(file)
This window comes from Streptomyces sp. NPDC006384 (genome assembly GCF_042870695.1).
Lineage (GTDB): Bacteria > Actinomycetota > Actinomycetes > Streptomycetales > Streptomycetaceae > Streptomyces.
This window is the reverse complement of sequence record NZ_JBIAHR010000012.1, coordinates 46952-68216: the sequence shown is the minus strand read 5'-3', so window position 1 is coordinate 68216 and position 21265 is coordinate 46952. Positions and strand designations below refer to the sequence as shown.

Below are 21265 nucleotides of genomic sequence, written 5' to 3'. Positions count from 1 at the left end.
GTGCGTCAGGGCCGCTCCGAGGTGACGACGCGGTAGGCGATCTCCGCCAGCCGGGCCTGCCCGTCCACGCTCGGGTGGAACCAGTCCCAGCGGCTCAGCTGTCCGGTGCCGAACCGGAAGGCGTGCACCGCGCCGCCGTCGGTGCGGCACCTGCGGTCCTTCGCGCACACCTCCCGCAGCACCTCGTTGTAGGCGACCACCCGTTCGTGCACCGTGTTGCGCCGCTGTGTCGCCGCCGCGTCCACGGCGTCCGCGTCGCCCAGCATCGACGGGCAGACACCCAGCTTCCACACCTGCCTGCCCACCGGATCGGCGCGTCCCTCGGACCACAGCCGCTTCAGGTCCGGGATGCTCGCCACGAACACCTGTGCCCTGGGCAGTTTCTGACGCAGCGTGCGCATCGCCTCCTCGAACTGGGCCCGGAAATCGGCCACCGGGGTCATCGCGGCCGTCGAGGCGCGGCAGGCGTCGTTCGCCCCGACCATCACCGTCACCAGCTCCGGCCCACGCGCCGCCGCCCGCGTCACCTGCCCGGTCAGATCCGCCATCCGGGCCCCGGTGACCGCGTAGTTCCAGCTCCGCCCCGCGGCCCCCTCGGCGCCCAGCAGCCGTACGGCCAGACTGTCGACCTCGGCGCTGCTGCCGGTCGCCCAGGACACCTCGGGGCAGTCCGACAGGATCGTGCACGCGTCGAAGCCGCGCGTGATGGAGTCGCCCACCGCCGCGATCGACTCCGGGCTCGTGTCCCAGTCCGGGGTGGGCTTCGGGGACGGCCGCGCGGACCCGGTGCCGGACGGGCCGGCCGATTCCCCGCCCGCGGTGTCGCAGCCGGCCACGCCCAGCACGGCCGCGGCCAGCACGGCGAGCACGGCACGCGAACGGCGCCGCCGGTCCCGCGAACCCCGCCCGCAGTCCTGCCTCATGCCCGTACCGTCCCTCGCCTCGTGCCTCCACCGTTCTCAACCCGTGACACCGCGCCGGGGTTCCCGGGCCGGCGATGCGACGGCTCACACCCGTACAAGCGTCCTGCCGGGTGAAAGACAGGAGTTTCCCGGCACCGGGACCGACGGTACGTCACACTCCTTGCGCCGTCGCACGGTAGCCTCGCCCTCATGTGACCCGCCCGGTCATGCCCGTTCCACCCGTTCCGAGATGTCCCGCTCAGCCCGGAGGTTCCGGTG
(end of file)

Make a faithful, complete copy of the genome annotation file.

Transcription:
This window comes from Streptomyces sp. NPDC006384 (genome assembly GCF_042870695.1).
Lineage (GTDB): Bacteria > Actinomycetota > Actinomycetes > Streptomycetales > Streptomycetaceae > Streptomyces.
This window is the reverse complement of sequence record NZ_JBIAHR010000012.1, coordinates 46952-68216: the sequence shown is the minus strand read 5'-3', so window position 1 is coordinate 68216 and position 21265 is coordinate 46952. Positions and strand designations below refer to the sequence as shown.

Below are 21265 nucleotides of genomic sequence, written 5' to 3'. Positions count from 1 at the left end.
GTGCGTCAGGGCCGCTCCGAGGTGACGACGCGGTAGGCGATCTCCGCCAGCCGGGCCTGCCCGTCCACGCTCGGGTGGAACCAGTCCCAGCGGCTCAGCTGTCCGGTGCCGAACCGGAAGGCGTGCACCGCGCCGCCGTCGGTGCGGCACCTGCGGTCCTTCGCGCACACCTCCCGCAGCACCTCGTTGTAGGCGACCACCCGTTCGTGCACCGTGTTGCGCCGCTGTGTCGCCGCCGCGTCCACGGCGTCCGCGTCGCCCAGCATCGACGGGCAGACACCCAGCTTCCACACCTGCCTGCCCACCGGATCGGCGCGTCCCTCGGACCACAGCCGCTTCAGGTCCGGGATGCTCGCCACGAACACCTGTGCCCTGGGCAGTTTCTGACGCAGCGTGCGCATCGCCTCCTCGAACTGGGCCCGGAAATCGGCCACCGGGGTCATCGCGGCCGTCGAGGCGCGGCAGGCGTCGTTCGCCCCGACCATCACCGTCACCAGCTCCGGCCCACGCGCCGCCGCCCGCGTCACCTGCCCGGTCAGATCCGCCATCCGGGCCCCGGTGACCGCGTAGTTCCAGCTCCGCCCCGCGGCCCCCTCGGCGCCCAGCAGCCGTACGGCCAGACTGTCGACCTCGGCGCTGCTGCCGGTCGCCCAGGACACCTCGGGGCAGTCCGACAGGATCGTGCACGCGTCGAAGCCGCGCGTGATGGAGTCGCCCACCGCCGCGATCGACTCCGGGCTCGTGTCCCAGTCCGGGGTGGGCTTCGGGGACGGCCGCGCGGACCCGGTGCCGGACGGGCCGGCCGATTCCCCGCCCGCGGTGTCGCAGCCGGCCACGCCCAGCACGGCCGCGGCCAGCACGGCGAGCACGGCACGCGAACGGCGCCGCCGGTCCCGCGAACCCCGCCCGCAGTCCTGCCTCATGCCCGTACCGTCCCTCGCCTCGTGCCTCCACCGTTCTCAACCCGTGACACCGCGCCGGGGTTCCCGGGCCGGCGATGCGACGGCTCACACCCGTACAAGCGTCCTGCCGGGTGAAAGACAGGAGTTTCCCGGCACCGGGACCGACGGTACGTCACACTCCTTGCGCCGTCGCACGGTAGCCTCGCCCTCATGTGACCCGCCCGGTCATGCCCGTTCCACCCGTTCCGAGATGTCCCGCTCAGCCCGGAGGTTCCGGTG